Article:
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The man charged with brutally murdering his landlord last year on Clay Burgin Road may use his own mental health in defending himself against the charge.
Terrance Cram, 50, is charged with killing Tena McNeely, 49 last January at her residence about 14 miles outside of Lawrenceburg.
According to documents filed in Anderson Circuit Court, Cram’s attorney plans to introduce “mental health evidence relating to the defense of extreme emotional disturbance.”
That defense was confirmed when Cram appeared last Wednesday in Anderson Circuit Court. His new attorney is Casey Holland, a public defender who recently took over Cram’s defense.
He told Circuit Court Judge Charles Hickman that he is new to the case and asked for time to prepare for a jury trial that was originally supposed to begin last month.
Hickman said a new trial date for the end of July 2013, with a pretrial conference about a month before.
A mental health hearing on Cram was conducted last November.
McNeely apparently rented a room to Cram for about five years.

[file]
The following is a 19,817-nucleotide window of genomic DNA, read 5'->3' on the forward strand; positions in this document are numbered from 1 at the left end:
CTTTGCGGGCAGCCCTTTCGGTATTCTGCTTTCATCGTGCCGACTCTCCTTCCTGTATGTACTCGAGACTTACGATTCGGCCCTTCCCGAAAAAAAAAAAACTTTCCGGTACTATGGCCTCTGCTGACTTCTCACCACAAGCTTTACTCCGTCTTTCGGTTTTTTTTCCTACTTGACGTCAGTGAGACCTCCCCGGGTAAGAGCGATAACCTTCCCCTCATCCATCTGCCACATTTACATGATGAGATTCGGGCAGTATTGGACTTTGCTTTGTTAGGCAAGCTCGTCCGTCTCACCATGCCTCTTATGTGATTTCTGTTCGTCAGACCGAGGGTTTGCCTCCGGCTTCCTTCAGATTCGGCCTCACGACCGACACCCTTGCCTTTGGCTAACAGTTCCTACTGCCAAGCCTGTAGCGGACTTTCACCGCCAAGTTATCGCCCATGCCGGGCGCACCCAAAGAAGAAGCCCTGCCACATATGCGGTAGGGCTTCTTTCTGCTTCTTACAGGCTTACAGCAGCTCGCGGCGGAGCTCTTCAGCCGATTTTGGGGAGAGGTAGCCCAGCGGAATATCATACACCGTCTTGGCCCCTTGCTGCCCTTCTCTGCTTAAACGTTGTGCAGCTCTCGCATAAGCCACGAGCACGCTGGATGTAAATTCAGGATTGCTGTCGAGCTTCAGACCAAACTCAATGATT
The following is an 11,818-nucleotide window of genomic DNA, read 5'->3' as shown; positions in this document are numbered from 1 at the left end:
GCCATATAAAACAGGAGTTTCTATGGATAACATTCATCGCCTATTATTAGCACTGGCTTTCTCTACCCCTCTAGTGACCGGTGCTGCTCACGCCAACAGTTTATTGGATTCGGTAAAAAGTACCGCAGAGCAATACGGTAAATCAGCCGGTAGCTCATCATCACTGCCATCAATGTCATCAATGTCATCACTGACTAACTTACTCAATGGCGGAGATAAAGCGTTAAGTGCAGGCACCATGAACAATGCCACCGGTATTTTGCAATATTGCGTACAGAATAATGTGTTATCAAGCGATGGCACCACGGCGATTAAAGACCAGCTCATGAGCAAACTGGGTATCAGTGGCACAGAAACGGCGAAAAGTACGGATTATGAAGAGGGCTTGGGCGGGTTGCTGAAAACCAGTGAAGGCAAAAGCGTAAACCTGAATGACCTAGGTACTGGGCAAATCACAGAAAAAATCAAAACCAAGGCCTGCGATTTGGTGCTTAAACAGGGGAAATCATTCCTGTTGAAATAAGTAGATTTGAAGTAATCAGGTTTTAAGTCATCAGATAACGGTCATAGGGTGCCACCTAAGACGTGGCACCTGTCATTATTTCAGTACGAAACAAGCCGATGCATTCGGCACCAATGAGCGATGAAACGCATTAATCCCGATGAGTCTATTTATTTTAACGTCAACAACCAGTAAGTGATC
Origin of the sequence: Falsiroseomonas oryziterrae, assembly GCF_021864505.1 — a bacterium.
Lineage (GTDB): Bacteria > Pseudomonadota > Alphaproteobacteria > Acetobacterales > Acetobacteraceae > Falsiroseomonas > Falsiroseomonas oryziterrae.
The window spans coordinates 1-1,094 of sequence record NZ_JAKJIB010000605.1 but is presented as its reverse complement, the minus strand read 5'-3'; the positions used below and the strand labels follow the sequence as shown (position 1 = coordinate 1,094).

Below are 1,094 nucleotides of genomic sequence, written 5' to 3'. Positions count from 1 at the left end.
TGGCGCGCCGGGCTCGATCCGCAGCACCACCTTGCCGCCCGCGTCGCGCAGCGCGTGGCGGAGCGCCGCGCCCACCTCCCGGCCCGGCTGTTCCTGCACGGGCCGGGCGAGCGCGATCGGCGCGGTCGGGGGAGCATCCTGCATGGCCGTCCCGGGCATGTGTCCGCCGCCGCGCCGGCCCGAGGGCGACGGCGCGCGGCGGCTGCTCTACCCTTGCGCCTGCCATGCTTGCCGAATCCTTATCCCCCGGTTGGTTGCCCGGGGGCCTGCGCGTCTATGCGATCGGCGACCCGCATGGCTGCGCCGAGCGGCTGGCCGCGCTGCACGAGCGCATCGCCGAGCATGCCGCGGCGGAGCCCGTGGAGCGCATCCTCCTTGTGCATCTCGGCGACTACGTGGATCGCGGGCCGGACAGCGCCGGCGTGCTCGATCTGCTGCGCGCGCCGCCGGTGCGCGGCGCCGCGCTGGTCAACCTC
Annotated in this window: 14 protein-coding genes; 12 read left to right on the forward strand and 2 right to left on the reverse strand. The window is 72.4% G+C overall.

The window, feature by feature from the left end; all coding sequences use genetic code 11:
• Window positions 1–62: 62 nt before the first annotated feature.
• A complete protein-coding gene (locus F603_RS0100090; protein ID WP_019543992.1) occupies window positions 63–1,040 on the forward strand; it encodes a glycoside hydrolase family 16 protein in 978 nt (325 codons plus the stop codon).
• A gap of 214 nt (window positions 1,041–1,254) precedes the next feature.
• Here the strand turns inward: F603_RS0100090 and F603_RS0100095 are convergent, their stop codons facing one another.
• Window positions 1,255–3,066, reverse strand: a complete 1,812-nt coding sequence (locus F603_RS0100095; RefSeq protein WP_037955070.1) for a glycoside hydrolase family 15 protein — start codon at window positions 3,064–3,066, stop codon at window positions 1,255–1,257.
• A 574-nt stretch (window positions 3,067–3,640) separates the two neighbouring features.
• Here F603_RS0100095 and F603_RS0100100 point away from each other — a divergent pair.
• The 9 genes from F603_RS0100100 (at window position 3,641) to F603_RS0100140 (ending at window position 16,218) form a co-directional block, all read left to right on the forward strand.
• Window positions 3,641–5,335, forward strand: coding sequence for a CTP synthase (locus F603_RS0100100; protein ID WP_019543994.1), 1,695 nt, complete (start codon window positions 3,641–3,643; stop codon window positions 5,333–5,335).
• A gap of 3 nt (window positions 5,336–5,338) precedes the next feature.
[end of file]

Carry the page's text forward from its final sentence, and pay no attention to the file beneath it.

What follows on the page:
McNeely died of a brain injury from blunt impact, investigators said at the time, and may have lived from minutes to hours following her assault.
“The murder was brutal,” said Det. Kevin Calhoon of the Kentucky State Police.
Cram fled Kentucky after allegedly killing McNeely and was later captured in Arizona.
Along with allegedly killing McNeely, Cram also apparently locked up a half dozen of her cats in an outbuilding with no food or water. They were rescued and later adopted out by the East Shelbyville Animal Clinic, where McNeely was a longtime customer.
McNeely was a daughter of Trooper James McNeely, who died in April 1972 while on a flood rescue mission in Franklin County. His body was never recovered.